Hello again, this is Ken Vadella blogging for Five Lakes Studio, LLC (FLS).
In my last article on the subject of Game Art I discussed the FLS strategy for acquiring artwork for our iOS projects. A reader of this posting (plicatibu) provided, what looks to be, a very valuable website for hiring artists to produce custom artwork at reasonable prices - thanks plicatibu. The site is called oDesk and though we have not tried to use it as of yet we plan to give it a shot in the near future. Check it out.
This month I would like to discuss the editing tools we use to turn our art findings into usable game components. Let me start with a small sidebar discussing how we choose tools for our efforts. The following list summarizes our evaluation technique. The list is in order of importance.
We don't want to spend an arm and a leg for image editing tools.
A text editor with a limited feature set isn't very useful to us. Here are some of the items we look for in our image editing tools:
- File Format Support - PNG, JPG, etc.
- Layers - No layers, no tool. It's really that simple for us. We love layers for image editing and find it nearly impossible to live without this feature.
- History - No undo/redo, why bother. See above.
- Effects - Blurs, distortion, noise, embossing, etc.
What is simple to some is difficult for others. Tod and I are not new to image editing but we are also far from experts; this is not a task that we do everyday so we look for easy to use tools.
A product that runs on multiple platforms is a plus but not a show-stopper. We have access to many brands of computers that run many different operating systems. If a tool meets our other criteria then we won't rule it out just because it doesn't work on a Mac OS.
The Gold Standard
For us Adobe Photoshop CS5 is the gold standard of image editing but it does not fit the shoe string budget of a startup company like FLS. Don't get me wrong, if we didn't have alternatives we would pay the money and acquire copies of CS5. But, we do have alternatives that suit our needs very well and cost significantly less money to acquire.
Without further ado, let's move to that list. These are the tools that we use for our image editing tasks. This list is arranged in order of preference as it relates to FLS.
My preferred application for image editing. This may be sacrilegious to some because it does not run on a Mac OS. But, as I mentioned above, we have access to many brands of computers running many different operating systems and this tool has a lot of positive attributes:
- It's very easy to use.
- It performs well.
- It's very stable - we can't remember the last time it crashed.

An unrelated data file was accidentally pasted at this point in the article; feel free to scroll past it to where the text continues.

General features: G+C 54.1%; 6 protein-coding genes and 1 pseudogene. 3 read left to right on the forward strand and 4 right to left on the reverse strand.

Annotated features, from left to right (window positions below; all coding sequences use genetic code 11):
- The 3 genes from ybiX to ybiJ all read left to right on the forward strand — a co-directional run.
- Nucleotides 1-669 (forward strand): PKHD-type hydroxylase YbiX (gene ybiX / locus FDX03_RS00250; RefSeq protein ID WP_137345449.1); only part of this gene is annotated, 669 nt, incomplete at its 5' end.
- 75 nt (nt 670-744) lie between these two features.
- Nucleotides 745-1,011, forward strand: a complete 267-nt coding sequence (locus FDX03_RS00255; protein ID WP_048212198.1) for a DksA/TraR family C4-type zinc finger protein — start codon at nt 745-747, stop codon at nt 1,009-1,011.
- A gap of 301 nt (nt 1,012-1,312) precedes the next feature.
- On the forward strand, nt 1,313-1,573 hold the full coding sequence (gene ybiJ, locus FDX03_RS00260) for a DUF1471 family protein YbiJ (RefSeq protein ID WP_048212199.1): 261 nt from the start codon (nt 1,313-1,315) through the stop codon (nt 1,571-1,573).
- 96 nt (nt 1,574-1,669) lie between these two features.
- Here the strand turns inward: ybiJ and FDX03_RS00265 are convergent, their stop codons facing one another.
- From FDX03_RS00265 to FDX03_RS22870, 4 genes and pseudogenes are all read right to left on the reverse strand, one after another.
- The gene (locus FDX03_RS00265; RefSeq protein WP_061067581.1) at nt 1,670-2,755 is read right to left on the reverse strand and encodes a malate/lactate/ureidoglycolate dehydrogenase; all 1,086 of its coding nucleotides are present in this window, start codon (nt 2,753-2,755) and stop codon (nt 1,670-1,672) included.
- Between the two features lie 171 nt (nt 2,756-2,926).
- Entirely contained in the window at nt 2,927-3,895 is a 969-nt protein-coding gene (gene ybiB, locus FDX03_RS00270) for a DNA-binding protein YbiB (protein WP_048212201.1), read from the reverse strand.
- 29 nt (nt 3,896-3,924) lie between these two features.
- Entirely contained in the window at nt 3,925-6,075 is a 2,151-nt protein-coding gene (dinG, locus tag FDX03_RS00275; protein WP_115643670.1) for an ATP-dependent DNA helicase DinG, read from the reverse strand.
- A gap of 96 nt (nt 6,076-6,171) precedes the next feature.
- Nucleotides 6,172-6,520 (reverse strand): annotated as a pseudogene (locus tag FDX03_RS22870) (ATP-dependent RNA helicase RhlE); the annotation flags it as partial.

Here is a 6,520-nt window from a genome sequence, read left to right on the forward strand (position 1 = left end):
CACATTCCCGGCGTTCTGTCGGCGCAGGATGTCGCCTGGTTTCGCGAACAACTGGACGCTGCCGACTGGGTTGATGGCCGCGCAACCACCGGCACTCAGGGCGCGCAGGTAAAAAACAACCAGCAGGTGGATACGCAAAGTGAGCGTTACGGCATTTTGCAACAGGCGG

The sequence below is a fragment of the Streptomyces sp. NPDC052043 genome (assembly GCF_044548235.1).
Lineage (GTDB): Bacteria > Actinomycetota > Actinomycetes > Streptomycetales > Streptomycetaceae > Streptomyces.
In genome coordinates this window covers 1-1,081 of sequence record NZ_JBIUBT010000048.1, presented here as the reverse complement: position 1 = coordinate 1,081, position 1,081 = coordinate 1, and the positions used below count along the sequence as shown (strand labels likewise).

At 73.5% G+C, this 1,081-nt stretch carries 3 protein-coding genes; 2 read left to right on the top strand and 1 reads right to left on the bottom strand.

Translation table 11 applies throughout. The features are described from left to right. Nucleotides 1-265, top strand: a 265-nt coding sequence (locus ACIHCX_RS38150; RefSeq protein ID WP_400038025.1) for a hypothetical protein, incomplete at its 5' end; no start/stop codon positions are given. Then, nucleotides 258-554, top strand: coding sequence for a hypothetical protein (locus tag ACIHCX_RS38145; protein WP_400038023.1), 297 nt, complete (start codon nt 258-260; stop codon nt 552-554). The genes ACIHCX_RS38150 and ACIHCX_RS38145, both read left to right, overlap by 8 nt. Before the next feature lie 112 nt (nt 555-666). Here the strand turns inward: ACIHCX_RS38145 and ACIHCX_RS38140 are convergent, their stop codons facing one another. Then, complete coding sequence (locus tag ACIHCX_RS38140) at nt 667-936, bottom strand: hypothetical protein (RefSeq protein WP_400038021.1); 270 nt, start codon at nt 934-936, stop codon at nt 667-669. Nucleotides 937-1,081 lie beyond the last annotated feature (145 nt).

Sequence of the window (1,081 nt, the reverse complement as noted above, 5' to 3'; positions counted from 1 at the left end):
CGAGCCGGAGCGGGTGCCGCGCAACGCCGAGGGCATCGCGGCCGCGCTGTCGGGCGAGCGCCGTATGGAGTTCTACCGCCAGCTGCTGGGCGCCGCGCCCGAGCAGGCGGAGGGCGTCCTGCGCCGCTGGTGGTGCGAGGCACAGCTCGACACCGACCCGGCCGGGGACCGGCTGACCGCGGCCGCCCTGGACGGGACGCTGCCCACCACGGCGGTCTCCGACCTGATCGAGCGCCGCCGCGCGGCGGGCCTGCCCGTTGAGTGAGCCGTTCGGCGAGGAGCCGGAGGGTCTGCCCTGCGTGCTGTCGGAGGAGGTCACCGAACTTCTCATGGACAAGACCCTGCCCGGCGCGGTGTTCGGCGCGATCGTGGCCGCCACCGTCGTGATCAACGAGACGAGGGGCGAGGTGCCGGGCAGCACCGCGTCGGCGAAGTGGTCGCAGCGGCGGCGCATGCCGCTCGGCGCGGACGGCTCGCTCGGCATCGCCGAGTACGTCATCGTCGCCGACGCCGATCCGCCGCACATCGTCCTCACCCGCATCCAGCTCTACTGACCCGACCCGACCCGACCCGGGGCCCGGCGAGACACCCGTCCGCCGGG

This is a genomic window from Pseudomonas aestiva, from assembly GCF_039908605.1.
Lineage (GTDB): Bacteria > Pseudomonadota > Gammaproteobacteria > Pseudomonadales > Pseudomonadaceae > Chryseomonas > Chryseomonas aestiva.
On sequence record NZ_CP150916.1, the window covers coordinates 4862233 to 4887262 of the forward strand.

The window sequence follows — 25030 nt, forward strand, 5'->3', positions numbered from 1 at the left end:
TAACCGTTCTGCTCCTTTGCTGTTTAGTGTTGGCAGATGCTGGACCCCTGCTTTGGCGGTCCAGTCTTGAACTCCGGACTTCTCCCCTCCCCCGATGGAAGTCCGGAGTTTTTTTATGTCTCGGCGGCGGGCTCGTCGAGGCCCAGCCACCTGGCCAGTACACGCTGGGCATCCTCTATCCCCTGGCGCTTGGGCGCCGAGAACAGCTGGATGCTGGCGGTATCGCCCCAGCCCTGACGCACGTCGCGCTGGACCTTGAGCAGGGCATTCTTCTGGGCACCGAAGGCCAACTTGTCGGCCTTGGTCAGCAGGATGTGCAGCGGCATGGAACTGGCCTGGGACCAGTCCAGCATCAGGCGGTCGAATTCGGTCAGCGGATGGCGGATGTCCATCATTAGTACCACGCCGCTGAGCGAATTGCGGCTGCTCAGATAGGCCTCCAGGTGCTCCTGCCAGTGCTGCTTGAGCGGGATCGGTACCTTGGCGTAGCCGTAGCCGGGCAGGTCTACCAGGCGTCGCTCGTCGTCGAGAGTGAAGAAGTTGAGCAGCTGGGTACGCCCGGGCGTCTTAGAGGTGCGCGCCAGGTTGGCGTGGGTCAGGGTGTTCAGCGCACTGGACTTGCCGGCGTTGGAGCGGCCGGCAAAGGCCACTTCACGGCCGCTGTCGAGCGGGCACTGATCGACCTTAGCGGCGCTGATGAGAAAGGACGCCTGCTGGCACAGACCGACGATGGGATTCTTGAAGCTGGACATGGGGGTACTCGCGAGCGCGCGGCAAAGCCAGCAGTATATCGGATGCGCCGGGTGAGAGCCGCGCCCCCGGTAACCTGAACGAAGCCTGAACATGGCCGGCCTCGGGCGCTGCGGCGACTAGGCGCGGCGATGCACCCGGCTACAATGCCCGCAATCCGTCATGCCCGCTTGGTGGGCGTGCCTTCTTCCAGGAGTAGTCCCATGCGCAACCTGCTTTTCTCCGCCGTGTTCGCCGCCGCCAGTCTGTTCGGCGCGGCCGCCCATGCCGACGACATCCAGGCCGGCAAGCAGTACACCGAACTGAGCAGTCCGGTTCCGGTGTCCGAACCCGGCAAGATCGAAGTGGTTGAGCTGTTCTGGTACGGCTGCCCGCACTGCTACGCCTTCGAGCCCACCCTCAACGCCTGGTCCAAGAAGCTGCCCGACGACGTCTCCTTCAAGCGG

- It fits all of the criteria cited above with the exception of Availability.
- It is 100% free. Yes, free.
Tod's preferred editor and for those on Mac OS. It exhibits many of the positives cited above for Paint.NET. Some other positive things that can be said about Pixelmator include:
- Reasonable pricing. It's not free but you won't need to do much more than skip a restaurant dinner with your significant other to save enough money to buy a copy.
- It performs well - it's fast; really fast.
- It reads native Adobe Photoshop files relatively well - Paint.NET does not do this.
But it comes with some minuses as well:
- It lacks basic drawing tools. This seems like a major oversight. I have heard that newer versions of Pixelmator will support drawing tools.
- It lacks that ease of use inherent to Paint.NET. It's not difficult to use, but it isn't as easy to use as Paint.NET.
Pixlr is an oddity in this list. It's not a product that you put on your machine and run. Rather, it runs in the context of a web browser. It works surprisingly well and is very full-featured. But, the whole edit-in-browser experience feels, somehow, too crammed for space and for this reason we tend to use it less than the other editors mentioned above. Still, it's free, cross-platform and powerful. What more could you really ask for?
You can say many positive things about GIMP:
- It is very powerful.
- It's free. Yes, free.
- It's cross-platofrm.
We also use Snagit to take screenshots and do basic image editing to help communicate with our customers and each other. Snagit gets heavily used for support, it's so much easier and clearer sending a picture then a bunch of text. Snagit does a great job of taking screenshots of the iOS simulator, saving and tagging them, and allowing awesome markup. It is affordable and works on both Mac and PC. I should say that Tod works at TechSmith the makers of Snagit.
That's it for this Blog entry. I hope you find one or more of these editors to your liking.
In a future Blog entry I will discuss some additional tools that we use to make our art assets even better. I'd also be interested in what image editors you use in your development efforts. It never hurts to evaluate new products recommended by others.
Thanks for reading.
PS (7/28/2016): One thing that was missing from this review was some web based photo editors.
One of the folks over at Canva asked that give them a shout out. They have a basic free photo editor at https://photo-editor.canva.com and their full product is at https://www.canva.com. Ken and I haven't used it yet in a real project yet, but it might be worth checking out. Leave some feedback and let us know if you tried it out and if you liked it or not.